Deciding to stay or go

Making your decision to stay or leave your faith community partially depends on which “stage of grief” you are in.  If you are in the Angry stage, it’s really difficult to hold space for others.  In that stage you are learning to hold space for your own feelings and experiences, and that is extremely important work to do.  But as you move into the Acceptance stage, your perspective on your journey has usually shifted.

The thing is, if we make a decision in the stage of anger, we may be limiting our thoughts on what choices are available to us.  I’m not suggesting one stays in their faith institution at all costs.  But I am also not saying that leaving is the only option.

Personally, I have partially stepped back from my activity with my faith institution.  I participate in those things that feel right to me while giving myself permission to disengage when necessary.  Coming from an institution that teaches one should never say “no” to a request given by your religious leader, I have finally come to the point where I can say no. It feels right for me, at this point in my journey.  It was when I was really angry that I

first stepped back into partial activity.  I had already committed myself to making choices based on love, not fear.  One of my favorite scriptures is 1 John 4:18: “There is no fear in love, for perfect love casts out fear.”  I believe that when things are fear-based, they are not coming from the Source of Love (aka God).  So my first step back was done out of self-love; full participation was no longer safe for my spiritual and emotional health.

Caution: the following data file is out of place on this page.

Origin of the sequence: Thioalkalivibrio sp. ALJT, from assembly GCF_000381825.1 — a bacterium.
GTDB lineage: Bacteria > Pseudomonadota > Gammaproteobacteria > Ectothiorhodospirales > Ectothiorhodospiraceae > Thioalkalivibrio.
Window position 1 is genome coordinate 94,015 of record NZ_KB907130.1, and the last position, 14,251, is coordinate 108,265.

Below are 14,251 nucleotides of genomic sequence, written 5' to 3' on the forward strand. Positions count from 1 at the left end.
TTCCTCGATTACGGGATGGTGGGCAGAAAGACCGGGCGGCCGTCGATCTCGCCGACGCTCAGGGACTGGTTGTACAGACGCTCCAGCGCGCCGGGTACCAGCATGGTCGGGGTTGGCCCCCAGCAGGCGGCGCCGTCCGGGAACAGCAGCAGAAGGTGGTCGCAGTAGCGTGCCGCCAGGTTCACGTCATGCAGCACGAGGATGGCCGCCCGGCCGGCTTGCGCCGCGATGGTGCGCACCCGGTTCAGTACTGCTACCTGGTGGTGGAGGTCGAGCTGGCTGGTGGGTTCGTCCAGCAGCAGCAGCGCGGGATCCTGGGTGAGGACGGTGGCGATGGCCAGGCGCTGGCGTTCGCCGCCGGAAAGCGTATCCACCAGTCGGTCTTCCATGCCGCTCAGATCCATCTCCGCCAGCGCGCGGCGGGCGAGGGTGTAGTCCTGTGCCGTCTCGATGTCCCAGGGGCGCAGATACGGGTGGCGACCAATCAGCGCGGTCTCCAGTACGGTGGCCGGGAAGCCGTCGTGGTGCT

What is the Middle Way?

But back to the binary decision of staying or leaving. What is the Middle Way?  In Buddhism, the Middle Way is the path between extremes.  From my point of view, it is the embodiment of “yes/and” (<link coming>) thinking.  In this situation, deciding to stay in or leave your faith community, what would the Middle Way look like?  I believe it requires a willingness to live on the boundary.  It requires not being fully immersed with either the “in” group “out” group.  And it requires a broader acceptance, a willingness to withhold judgment.  Living on the edge can quickly lead one to feel marginalized. So that Middle Way requires a deep sense of one’s own spiritual authority and worth.  And those things require one to consistently tend to their own spiritual life.

 

Richard Rohr is a Franciscan of the New Mexico Province and founder of the Center for Action and Contemplation(www.cac.org). He is a philosopher who has taught me a lot about faith journeys.  In the “The Eight Core Principles” of the Center for Action and Contemplation, principle #4, “On The Edge Of Inside,” considers this middle space. In it he says: